2. Neversoft pukes all over Guitar Hero franchise, culminating in the Kurt Cobain debacle (2009)Kurt Cobain forced to perform Coldplay in Guitar Hero
The whole story of the rise and fall of Guitar Hero
still just makes us sad. Harmonix
, a Cambridge-based independent development house founded by musicians (mucho Phoenix coverage here
), set out to create games that would translate the experience of making music for people who weren't musicians. One of the things the came up with was Guitar Hero
, which was really fun, and managed to capture the spirit of rock music in a way that felt genuine and in no way pandering. Despite the higher pricetag and the somewhat goofy plastic guitar, it became a sleeper hit, and, unsurprisingly, the rest of the world took notice.MTV bought Harmonix
, but it was gaming giant Activision who purchased Red Octane
, the hardware company responsible for the design of the guitar controller and who apparently also held the Guitar Hero
copyright. Activision turned development over to Neversoft
, who immediately turned the focus of the game away from music and toward cartoonish excess: they ramped up difficulty at the expense of fidelity to the song, they emphasized the sexed-up background characters over the actual note highway, they loaded up with product placement, and they added things like battles that really had nothing to do with re-creating the experience of playing music for a non-musician. (Appropriately, the first Neversoft Guitar Hero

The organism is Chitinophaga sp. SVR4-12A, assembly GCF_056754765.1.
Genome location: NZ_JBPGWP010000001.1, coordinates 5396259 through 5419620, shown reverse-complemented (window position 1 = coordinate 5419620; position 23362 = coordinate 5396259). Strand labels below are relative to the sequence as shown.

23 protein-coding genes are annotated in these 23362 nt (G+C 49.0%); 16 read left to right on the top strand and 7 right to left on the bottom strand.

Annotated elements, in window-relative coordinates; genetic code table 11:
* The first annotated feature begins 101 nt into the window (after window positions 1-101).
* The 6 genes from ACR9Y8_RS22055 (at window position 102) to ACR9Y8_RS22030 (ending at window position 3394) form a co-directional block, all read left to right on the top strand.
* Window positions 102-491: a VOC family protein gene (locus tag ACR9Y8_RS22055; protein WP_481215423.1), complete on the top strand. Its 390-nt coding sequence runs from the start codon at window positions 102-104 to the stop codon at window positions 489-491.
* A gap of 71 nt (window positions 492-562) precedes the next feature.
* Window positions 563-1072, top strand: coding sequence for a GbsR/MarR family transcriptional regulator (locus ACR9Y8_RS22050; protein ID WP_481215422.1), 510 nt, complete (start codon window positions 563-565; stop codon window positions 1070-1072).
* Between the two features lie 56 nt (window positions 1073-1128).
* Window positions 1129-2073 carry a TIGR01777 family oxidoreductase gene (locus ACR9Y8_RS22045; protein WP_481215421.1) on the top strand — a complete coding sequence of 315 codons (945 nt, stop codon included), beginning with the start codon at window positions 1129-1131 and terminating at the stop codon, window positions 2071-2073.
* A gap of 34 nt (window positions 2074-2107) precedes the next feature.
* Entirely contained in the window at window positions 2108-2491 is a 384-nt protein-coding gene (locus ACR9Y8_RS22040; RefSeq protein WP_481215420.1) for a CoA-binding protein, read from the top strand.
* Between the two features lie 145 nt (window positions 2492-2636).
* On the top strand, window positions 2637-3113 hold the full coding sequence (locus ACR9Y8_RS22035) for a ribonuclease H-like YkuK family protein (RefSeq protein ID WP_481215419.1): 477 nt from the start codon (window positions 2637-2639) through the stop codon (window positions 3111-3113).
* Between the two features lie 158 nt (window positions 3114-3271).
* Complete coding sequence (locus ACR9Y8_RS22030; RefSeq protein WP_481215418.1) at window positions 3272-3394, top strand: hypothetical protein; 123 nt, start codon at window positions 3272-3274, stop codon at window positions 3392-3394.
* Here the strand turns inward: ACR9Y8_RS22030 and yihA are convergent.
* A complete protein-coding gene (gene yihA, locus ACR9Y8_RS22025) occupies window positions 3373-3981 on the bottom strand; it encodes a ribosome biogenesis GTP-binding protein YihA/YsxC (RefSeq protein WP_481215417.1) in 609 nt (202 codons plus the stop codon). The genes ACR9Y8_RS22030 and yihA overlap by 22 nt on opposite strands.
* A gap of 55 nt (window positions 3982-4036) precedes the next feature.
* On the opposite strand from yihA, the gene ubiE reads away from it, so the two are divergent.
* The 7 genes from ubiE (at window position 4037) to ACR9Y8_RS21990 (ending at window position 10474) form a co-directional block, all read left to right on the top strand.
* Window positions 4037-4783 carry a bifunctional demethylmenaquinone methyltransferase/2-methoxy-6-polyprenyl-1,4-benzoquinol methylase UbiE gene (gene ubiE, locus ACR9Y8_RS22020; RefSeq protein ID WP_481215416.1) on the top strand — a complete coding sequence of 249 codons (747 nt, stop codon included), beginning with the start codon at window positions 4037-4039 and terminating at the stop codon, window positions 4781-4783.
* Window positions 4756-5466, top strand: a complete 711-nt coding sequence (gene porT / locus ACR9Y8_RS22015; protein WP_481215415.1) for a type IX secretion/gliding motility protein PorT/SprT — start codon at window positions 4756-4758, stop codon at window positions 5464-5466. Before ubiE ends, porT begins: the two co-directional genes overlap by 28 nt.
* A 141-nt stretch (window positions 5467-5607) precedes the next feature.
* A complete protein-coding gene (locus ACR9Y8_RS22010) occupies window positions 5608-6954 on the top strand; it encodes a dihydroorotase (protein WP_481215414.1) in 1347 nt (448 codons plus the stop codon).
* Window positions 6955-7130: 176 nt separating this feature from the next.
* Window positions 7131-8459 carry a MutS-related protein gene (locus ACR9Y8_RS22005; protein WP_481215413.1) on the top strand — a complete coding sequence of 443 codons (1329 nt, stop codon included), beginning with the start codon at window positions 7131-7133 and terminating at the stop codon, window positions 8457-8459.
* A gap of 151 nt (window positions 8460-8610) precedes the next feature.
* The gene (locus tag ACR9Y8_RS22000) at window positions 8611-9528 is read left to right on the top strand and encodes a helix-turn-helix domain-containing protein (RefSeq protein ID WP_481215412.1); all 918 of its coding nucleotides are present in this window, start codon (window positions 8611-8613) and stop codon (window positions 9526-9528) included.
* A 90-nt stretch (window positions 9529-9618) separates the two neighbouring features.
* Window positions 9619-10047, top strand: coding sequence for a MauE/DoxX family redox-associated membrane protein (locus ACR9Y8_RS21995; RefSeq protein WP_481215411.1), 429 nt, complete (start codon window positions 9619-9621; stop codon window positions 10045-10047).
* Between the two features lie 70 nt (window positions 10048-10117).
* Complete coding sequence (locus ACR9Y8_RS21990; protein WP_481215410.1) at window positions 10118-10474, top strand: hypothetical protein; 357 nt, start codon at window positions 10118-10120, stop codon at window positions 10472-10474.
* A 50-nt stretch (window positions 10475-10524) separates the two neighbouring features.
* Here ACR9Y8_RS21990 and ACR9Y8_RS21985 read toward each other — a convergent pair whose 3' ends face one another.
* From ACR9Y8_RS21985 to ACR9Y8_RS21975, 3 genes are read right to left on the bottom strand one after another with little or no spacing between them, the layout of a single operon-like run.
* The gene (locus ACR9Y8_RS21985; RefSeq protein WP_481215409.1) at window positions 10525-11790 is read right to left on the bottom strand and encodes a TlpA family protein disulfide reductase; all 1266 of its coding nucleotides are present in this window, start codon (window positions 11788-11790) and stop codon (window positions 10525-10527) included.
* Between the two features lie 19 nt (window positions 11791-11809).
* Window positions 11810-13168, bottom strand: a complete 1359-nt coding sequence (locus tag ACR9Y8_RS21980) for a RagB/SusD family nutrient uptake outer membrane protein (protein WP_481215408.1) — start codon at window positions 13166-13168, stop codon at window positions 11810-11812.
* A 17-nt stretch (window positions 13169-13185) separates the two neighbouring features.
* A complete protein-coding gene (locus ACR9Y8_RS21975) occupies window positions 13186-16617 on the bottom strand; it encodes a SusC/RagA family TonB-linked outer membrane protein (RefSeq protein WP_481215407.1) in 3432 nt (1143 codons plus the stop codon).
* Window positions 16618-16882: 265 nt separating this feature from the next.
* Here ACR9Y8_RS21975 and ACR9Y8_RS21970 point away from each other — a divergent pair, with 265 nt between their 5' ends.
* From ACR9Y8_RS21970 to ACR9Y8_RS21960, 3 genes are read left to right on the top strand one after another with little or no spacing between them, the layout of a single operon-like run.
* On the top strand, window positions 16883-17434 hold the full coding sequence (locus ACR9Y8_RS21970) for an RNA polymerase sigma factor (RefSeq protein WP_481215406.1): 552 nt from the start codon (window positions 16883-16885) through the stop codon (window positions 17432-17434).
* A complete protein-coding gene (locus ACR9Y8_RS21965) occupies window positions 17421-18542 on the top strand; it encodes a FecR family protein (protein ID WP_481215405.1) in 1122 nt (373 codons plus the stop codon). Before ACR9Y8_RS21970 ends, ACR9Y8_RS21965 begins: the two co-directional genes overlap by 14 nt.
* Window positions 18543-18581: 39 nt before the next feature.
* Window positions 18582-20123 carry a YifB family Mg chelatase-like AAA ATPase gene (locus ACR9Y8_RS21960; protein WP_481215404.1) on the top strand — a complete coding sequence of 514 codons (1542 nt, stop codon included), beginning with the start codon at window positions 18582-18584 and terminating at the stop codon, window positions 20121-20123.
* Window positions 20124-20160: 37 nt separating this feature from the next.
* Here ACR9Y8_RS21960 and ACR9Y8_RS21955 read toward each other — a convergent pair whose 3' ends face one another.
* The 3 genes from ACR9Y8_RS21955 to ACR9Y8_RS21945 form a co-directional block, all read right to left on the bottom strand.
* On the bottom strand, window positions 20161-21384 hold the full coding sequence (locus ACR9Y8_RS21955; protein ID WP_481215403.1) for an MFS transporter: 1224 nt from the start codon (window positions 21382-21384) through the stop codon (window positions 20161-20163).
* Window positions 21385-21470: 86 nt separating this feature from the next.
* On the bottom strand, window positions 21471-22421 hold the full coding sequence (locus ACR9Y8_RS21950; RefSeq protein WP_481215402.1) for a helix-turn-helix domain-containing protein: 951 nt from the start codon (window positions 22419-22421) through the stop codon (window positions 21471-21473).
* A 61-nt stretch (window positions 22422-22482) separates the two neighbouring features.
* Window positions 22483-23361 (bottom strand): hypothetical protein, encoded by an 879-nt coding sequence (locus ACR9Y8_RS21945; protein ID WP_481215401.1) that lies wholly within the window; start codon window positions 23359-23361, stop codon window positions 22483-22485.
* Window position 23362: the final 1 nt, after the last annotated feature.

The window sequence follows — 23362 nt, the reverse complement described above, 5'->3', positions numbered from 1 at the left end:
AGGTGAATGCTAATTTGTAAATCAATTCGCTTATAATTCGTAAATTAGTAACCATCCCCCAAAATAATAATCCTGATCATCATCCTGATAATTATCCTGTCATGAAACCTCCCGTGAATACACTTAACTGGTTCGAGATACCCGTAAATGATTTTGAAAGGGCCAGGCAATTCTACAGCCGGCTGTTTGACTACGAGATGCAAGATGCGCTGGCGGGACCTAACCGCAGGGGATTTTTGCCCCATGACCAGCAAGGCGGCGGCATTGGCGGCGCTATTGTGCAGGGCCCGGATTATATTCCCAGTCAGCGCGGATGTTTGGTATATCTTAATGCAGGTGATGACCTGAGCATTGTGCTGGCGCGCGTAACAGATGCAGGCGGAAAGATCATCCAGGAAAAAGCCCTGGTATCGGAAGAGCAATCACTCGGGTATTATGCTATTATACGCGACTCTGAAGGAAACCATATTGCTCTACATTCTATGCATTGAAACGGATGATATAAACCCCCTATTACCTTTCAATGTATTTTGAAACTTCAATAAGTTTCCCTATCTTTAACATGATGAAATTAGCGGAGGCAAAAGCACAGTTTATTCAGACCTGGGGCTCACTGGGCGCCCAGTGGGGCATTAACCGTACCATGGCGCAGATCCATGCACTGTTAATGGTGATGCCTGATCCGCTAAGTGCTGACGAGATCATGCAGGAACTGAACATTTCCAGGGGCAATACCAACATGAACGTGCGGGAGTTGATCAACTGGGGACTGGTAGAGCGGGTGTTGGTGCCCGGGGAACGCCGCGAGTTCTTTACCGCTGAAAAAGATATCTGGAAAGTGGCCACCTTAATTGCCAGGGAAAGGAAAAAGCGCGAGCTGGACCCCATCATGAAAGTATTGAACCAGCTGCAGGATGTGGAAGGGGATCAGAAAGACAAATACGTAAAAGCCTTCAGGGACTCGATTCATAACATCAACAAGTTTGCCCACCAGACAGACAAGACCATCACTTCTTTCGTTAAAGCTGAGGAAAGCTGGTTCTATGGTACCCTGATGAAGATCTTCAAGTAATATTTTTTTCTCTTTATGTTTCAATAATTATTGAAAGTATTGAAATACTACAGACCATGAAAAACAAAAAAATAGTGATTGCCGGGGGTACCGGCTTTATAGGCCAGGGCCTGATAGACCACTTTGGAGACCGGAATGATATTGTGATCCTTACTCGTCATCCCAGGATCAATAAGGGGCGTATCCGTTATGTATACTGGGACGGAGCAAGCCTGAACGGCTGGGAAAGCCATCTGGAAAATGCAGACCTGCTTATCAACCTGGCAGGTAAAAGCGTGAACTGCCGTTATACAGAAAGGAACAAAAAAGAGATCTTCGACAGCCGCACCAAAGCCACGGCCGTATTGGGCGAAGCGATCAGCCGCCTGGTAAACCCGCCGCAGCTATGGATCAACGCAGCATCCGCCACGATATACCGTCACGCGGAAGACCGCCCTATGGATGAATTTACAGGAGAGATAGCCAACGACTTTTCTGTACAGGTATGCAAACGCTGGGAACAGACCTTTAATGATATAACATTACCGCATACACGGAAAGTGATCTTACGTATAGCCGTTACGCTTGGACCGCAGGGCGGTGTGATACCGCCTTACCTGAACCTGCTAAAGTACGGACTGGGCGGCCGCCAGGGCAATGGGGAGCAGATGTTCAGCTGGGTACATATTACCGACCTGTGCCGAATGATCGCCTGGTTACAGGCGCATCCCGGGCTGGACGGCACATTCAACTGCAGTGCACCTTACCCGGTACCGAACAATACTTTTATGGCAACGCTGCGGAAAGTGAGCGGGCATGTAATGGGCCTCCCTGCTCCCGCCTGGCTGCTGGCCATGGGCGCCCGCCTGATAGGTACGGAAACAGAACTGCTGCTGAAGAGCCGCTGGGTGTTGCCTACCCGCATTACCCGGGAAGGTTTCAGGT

remains the franchise's biggest seller). They also started getting the rights to the likenesses of real-life musicians, as though this was Madden or something and people would only want to play if they had some kind of official seal of approval.
This backfired in a huge way, though, when they made Kurt Cobain into a playable avatar in Guitar Hero 5
, meaning you could make him sing songs by the likes of Megadeth and Bush
. Wasn't this the kind of thing that drove him to suicide in the first place?